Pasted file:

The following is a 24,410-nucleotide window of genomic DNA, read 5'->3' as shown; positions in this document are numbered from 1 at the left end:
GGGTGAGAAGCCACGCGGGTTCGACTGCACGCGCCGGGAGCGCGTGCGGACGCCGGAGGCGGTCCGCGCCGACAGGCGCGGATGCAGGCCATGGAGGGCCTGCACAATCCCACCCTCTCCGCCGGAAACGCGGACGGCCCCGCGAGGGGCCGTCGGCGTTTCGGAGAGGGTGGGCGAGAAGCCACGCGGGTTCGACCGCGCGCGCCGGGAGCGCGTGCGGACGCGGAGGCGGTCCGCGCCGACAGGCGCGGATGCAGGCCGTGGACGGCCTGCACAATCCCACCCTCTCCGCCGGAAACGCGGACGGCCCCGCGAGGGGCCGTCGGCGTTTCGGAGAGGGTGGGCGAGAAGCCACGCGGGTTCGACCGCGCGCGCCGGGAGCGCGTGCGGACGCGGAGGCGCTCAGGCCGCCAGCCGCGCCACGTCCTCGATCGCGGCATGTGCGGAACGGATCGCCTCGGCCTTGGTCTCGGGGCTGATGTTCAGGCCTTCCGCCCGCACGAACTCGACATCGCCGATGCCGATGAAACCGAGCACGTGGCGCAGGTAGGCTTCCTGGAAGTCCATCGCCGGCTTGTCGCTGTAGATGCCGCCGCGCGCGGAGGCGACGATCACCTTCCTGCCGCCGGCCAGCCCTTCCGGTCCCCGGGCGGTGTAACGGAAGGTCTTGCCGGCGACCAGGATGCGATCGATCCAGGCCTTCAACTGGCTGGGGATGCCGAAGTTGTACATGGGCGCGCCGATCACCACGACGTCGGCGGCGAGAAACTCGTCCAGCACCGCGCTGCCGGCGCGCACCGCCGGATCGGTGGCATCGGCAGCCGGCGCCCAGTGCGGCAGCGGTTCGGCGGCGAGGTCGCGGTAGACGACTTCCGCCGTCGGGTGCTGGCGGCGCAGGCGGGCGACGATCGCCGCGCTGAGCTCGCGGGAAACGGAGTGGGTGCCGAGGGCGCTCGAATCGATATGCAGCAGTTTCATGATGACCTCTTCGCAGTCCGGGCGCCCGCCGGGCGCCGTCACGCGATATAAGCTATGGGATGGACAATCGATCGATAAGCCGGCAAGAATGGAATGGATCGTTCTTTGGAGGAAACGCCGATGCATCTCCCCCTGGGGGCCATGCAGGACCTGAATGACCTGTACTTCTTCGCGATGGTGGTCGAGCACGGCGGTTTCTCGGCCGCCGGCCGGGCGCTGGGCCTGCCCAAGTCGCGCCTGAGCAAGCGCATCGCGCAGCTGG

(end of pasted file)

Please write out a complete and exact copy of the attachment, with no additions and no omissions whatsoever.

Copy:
The following is a 24,410-nucleotide window of genomic DNA, read 5'->3' as shown; positions in this document are numbered from 1 at the left end:
GGGTGAGAAGCCACGCGGGTTCGACTGCACGCGCCGGGAGCGCGTGCGGACGCCGGAGGCGGTCCGCGCCGACAGGCGCGGATGCAGGCCATGGAGGGCCTGCACAATCCCACCCTCTCCGCCGGAAACGCGGACGGCCCCGCGAGGGGCCGTCGGCGTTTCGGAGAGGGTGGGCGAGAAGCCACGCGGGTTCGACCGCGCGCGCCGGGAGCGCGTGCGGACGCGGAGGCGGTCCGCGCCGACAGGCGCGGATGCAGGCCGTGGACGGCCTGCACAATCCCACCCTCTCCGCCGGAAACGCGGACGGCCCCGCGAGGGGCCGTCGGCGTTTCGGAGAGGGTGGGCGAGAAGCCACGCGGGTTCGACCGCGCGCGCCGGGAGCGCGTGCGGACGCGGAGGCGCTCAGGCCGCCAGCCGCGCCACGTCCTCGATCGCGGCATGTGCGGAACGGATCGCCTCGGCCTTGGTCTCGGGGCTGATGTTCAGGCCTTCCGCCCGCACGAACTCGACATCGCCGATGCCGATGAAACCGAGCACGTGGCGCAGGTAGGCTTCCTGGAAGTCCATCGCCGGCTTGTCGCTGTAGATGCCGCCGCGCGCGGAGGCGACGATCACCTTCCTGCCGCCGGCCAGCCCTTCCGGTCCCCGGGCGGTGTAACGGAAGGTCTTGCCGGCGACCAGGATGCGATCGATCCAGGCCTTCAACTGGCTGGGGATGCCGAAGTTGTACATGGGCGCGCCGATCACCACGACGTCGGCGGCGAGAAACTCGTCCAGCACCGCGCTGCCGGCGCGCACCGCCGGATCGGTGGCATCGGCAGCCGGCGCCCAGTGCGGCAGCGGTTCGGCGGCGAGGTCGCGGTAGACGACTTCCGCCGTCGGGTGCTGGCGGCGCAGGCGGGCGACGATCGCCGCGCTGAGCTCGCGGGAAACGGAGTGGGTGCCGAGGGCGCTCGAATCGATATGCAGCAGTTTCATGATGACCTCTTCGCAGTCCGGGCGCCCGCCGGGCGCCGTCACGCGATATAAGCTATGGGATGGACAATCGATCGATAAGCCGGCAAGAATGGAATGGATCGTTCTTTGGAGGAAACGCCGATGCATCTCCCCCTGGGGGCCATGCAGGACCTGAATGACCTGTACTTCTTCGCGATGGTGGTCGAGCACGGCGGTTTCTCGGCCGCCGGCCGGGCGCTGGGCCTGCCCAAGTCGCGCCTGAGCAAGCGCATCGCGCAGCTGG